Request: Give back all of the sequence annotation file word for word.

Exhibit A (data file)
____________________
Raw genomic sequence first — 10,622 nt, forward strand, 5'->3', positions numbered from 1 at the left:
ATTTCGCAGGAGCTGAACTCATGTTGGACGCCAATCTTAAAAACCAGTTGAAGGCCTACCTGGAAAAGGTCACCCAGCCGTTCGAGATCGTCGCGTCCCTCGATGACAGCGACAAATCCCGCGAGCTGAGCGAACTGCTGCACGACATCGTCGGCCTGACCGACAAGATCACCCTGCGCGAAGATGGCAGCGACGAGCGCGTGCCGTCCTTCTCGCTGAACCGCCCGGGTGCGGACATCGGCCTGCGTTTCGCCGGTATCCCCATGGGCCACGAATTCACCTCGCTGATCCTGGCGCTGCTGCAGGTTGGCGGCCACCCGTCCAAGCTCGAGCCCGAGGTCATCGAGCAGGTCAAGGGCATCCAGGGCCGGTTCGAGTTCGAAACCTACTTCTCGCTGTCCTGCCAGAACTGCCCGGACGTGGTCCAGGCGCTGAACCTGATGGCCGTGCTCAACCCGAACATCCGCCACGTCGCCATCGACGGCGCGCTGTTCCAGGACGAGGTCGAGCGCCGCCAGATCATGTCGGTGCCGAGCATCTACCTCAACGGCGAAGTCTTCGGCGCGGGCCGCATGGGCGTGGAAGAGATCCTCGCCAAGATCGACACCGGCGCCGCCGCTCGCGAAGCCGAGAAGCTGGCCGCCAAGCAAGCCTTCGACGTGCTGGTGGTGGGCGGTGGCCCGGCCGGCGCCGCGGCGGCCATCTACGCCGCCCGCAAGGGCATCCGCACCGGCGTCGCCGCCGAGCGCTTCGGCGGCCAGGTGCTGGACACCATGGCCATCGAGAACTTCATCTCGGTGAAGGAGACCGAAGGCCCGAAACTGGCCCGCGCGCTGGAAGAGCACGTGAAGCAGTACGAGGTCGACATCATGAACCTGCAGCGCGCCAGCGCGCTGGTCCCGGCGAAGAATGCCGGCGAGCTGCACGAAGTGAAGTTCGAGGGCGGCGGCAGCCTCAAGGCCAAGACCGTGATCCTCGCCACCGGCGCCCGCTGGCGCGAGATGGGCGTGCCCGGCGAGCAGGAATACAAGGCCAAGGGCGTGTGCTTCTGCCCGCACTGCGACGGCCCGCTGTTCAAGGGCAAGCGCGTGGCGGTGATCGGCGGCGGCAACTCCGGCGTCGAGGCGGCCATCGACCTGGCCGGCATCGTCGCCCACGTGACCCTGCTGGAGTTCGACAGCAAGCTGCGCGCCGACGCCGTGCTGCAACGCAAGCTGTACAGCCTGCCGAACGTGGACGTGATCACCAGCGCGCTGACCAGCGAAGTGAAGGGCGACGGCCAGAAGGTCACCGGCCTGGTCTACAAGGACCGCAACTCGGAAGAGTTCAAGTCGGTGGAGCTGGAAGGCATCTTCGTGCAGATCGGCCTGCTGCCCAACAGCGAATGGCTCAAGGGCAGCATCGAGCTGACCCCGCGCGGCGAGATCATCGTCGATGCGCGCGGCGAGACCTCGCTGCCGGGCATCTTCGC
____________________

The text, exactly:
Raw genomic sequence first — 10,622 nt, forward strand, 5'->3', positions numbered from 1 at the left:
ATTTCGCAGGAGCTGAACTCATGTTGGACGCCAATCTTAAAAACCAGTTGAAGGCCTACCTGGAAAAGGTCACCCAGCCGTTCGAGATCGTCGCGTCCCTCGATGACAGCGACAAATCCCGCGAGCTGAGCGAACTGCTGCACGACATCGTCGGCCTGACCGACAAGATCACCCTGCGCGAAGATGGCAGCGACGAGCGCGTGCCGTCCTTCTCGCTGAACCGCCCGGGTGCGGACATCGGCCTGCGTTTCGCCGGTATCCCCATGGGCCACGAATTCACCTCGCTGATCCTGGCGCTGCTGCAGGTTGGCGGCCACCCGTCCAAGCTCGAGCCCGAGGTCATCGAGCAGGTCAAGGGCATCCAGGGCCGGTTCGAGTTCGAAACCTACTTCTCGCTGTCCTGCCAGAACTGCCCGGACGTGGTCCAGGCGCTGAACCTGATGGCCGTGCTCAACCCGAACATCCGCCACGTCGCCATCGACGGCGCGCTGTTCCAGGACGAGGTCGAGCGCCGCCAGATCATGTCGGTGCCGAGCATCTACCTCAACGGCGAAGTCTTCGGCGCGGGCCGCATGGGCGTGGAAGAGATCCTCGCCAAGATCGACACCGGCGCCGCCGCTCGCGAAGCCGAGAAGCTGGCCGCCAAGCAAGCCTTCGACGTGCTGGTGGTGGGCGGTGGCCCGGCCGGCGCCGCGGCGGCCATCTACGCCGCCCGCAAGGGCATCCGCACCGGCGTCGCCGCCGAGCGCTTCGGCGGCCAGGTGCTGGACACCATGGCCATCGAGAACTTCATCTCGGTGAAGGAGACCGAAGGCCCGAAACTGGCCCGCGCGCTGGAAGAGCACGTGAAGCAGTACGAGGTCGACATCATGAACCTGCAGCGCGCCAGCGCGCTGGTCCCGGCGAAGAATGCCGGCGAGCTGCACGAAGTGAAGTTCGAGGGCGGCGGCAGCCTCAAGGCCAAGACCGTGATCCTCGCCACCGGCGCCCGCTGGCGCGAGATGGGCGTGCCCGGCGAGCAGGAATACAAGGCCAAGGGCGTGTGCTTCTGCCCGCACTGCGACGGCCCGCTGTTCAAGGGCAAGCGCGTGGCGGTGATCGGCGGCGGCAACTCCGGCGTCGAGGCGGCCATCGACCTGGCCGGCATCGTCGCCCACGTGACCCTGCTGGAGTTCGACAGCAAGCTGCGCGCCGACGCCGTGCTGCAACGCAAGCTGTACAGCCTGCCGAACGTGGACGTGATCACCAGCGCGCTGACCAGCGAAGTGAAGGGCGACGGCCAGAAGGTCACCGGCCTGGTCTACAAGGACCGCAACTCGGAAGAGTTCAAGTCGGTGGAGCTGGAAGGCATCTTCGTGCAGATCGGCCTGCTGCCCAACAGCGAATGGCTCAAGGGCAGCATCGAGCTGACCCCGCGCGGCGAGATCATCGTCGATGCGCGCGGCGAGACCTCGCTGCCGGGCATCTTCGC